Russia Wins Out on Mistral Deal
Russia has received double the value of the original Mistral warship deal with France due to the sharp devaluation of the Russian currency, Russia’s Minister of Trade and Industry Denis Manturov said on Friday.
The 2011 contract on the delivery of two Mistral-class helicopter carriers was officially terminated in August over Russia's alleged participation in the Ukraine conflict, with France paying Russia around $1 billion in compensation.
Russia and France signed a 1.2 billion euro ($1.35 billion) agreement in 2011. The contract was signed by the Russian company Rosoboronexport and French naval defense company DCNS/STX. The first vessel, Vladivostok, was to be delivered in November 2014.
In July, Russia indicated that it wanted 1.163 billion euros ($1.32 billion) from France in compensation. While Russia had not paid all of the contract's value, it had incurred additional expenses on personnel training, organizing production of parts for the vessel in Russia among other outgoings.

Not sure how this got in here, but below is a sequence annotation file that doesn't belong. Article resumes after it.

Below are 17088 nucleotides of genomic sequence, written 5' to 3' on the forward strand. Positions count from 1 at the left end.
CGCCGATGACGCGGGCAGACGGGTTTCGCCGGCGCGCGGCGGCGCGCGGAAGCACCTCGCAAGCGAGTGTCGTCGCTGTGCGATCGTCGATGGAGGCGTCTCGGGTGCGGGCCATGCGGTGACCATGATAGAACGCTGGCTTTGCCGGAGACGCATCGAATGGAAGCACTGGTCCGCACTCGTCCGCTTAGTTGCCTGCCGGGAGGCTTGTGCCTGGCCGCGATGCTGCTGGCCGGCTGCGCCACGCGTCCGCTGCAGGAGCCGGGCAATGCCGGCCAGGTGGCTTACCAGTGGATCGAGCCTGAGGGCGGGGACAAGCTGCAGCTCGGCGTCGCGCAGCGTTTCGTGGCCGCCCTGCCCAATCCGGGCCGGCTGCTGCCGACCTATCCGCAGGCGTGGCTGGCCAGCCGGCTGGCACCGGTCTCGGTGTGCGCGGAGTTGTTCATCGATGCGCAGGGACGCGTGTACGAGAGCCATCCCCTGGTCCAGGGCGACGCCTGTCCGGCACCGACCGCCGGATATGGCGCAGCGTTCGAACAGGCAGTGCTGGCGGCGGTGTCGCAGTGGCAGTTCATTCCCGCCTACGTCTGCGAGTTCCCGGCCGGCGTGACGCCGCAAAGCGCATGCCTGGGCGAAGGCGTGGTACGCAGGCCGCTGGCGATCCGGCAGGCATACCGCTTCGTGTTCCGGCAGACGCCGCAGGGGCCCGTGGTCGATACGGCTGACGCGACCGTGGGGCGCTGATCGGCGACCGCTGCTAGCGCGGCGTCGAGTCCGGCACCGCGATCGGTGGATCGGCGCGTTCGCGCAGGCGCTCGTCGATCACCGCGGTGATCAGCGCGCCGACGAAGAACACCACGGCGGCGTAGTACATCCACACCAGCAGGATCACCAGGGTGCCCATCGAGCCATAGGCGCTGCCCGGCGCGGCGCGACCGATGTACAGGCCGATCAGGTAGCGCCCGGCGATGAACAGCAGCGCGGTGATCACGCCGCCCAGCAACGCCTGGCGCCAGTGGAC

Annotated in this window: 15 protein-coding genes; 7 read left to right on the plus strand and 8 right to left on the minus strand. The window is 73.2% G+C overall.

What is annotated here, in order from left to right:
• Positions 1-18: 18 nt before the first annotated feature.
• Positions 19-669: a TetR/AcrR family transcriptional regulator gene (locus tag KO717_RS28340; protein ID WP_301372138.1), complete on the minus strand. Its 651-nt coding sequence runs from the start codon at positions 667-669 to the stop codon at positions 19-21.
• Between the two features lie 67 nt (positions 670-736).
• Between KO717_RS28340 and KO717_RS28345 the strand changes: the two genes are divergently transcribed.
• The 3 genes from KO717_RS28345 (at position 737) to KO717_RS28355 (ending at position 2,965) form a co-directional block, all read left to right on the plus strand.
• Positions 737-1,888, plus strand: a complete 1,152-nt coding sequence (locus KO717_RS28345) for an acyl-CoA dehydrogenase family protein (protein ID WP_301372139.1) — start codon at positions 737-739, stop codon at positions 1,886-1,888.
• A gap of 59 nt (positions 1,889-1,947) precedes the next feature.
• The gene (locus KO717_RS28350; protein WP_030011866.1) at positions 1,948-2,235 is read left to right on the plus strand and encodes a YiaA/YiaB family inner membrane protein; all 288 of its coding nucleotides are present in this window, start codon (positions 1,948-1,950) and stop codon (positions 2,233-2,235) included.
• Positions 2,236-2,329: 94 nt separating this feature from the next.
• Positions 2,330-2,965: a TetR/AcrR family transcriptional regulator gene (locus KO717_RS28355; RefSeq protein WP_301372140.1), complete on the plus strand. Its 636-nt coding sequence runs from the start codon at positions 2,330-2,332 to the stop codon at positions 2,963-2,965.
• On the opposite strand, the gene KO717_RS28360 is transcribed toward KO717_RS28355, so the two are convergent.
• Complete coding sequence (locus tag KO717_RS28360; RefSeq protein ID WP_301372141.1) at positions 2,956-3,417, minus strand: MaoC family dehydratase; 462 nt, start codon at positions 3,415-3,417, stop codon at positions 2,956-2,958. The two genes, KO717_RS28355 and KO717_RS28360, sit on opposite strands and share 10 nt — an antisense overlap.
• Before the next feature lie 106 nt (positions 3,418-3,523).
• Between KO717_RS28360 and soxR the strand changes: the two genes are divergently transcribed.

France is confident it will wrap up the sale of two Mistral warships to a new buyer in the next few weeks, Defence Minister Jean-Yves Le Drian told the newspaper Le Monde.
"Several countries have lined up to buy the two boats," Le Drian said in an interview published on Friday. "I am rather optimistic about the fact we'll find a buyer in the coming weeks."
Sources close to the matter said last month that France was in talks to sell the two helicopter carriers to Egypt after the sale to Russia was cancelled. Egypt, Canada, India and Singapore have all emerged as potential buyers.
Cairo has sought to boost its military power in the face of a two-year-old insurgency based in the Sinai peninsula and a conflict in neighboring Libya that could spill over into Egypt.
Such a sale would also fit France's recent strategy of favoring predominantly Sunni Arab nations, both politically and commercially, over their Shi'ite rival Iran.